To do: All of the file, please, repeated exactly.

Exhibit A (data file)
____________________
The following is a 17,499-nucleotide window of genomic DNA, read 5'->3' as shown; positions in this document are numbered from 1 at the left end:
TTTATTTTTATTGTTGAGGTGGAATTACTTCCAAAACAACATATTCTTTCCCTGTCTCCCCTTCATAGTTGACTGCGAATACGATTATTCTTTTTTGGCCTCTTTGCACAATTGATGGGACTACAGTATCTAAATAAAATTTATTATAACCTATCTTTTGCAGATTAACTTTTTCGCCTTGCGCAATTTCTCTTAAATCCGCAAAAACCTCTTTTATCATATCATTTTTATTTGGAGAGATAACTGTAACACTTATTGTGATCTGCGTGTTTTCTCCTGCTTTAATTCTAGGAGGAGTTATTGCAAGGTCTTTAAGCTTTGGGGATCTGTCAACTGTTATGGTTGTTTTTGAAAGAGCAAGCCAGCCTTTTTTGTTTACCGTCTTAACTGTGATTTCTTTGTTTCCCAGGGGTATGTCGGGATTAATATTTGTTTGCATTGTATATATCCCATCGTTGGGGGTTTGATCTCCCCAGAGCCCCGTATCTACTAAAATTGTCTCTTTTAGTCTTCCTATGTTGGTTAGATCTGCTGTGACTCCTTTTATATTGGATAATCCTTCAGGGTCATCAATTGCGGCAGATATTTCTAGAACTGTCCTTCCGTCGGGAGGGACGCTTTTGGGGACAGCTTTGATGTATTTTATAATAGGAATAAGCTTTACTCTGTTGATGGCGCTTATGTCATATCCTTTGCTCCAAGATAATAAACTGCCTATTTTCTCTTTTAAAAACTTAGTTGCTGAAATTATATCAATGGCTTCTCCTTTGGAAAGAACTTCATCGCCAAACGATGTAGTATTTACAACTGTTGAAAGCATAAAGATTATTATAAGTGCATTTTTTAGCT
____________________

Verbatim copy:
The following is a 17,499-nucleotide window of genomic DNA, read 5'->3' as shown; positions in this document are numbered from 1 at the left end:
TTTATTTTTATTGTTGAGGTGGAATTACTTCCAAAACAACATATTCTTTCCCTGTCTCCCCTTCATAGTTGACTGCGAATACGATTATTCTTTTTTGGCCTCTTTGCACAATTGATGGGACTACAGTATCTAAATAAAATTTATTATAACCTATCTTTTGCAGATTAACTTTTTCGCCTTGCGCAATTTCTCTTAAATCCGCAAAAACCTCTTTTATCATATCATTTTTATTTGGAGAGATAACTGTAACACTTATTGTGATCTGCGTGTTTTCTCCTGCTTTAATTCTAGGAGGAGTTATTGCAAGGTCTTTAAGCTTTGGGGATCTGTCAACTGTTATGGTTGTTTTTGAAAGAGCAAGCCAGCCTTTTTTGTTTACCGTCTTAACTGTGATTTCTTTGTTTCCCAGGGGTATGTCGGGATTAATATTTGTTTGCATTGTATATATCCCATCGTTGGGGGTTTGATCTCCCCAGAGCCCCGTATCTACTAAAATTGTCTCTTTTAGTCTTCCTATGTTGGTTAGATCTGCTGTGACTCCTTTTATATTGGATAATCCTTCAGGGTCATCAATTGCGGCAGATATTTCTAGAACTGTCCTTCCGTCGGGAGGGACGCTTTTGGGGACAGCTTTGATGTATTTTATAATAGGAATAAGCTTTACTCTGTTGATGGCGCTTATGTCATATCCTTTGCTCCAAGATAATAAACTGCCTATTTTCTCTTTTAAAAACTTAGTTGCTGAAATTATATCAATGGCTTCTCCTTTGGAAAGAACTTCATCGCCAAACGATGTAGTATTTACAACTGTTGAAAGCATAAAGATTATTATAAGTGCATTTTTTAGCT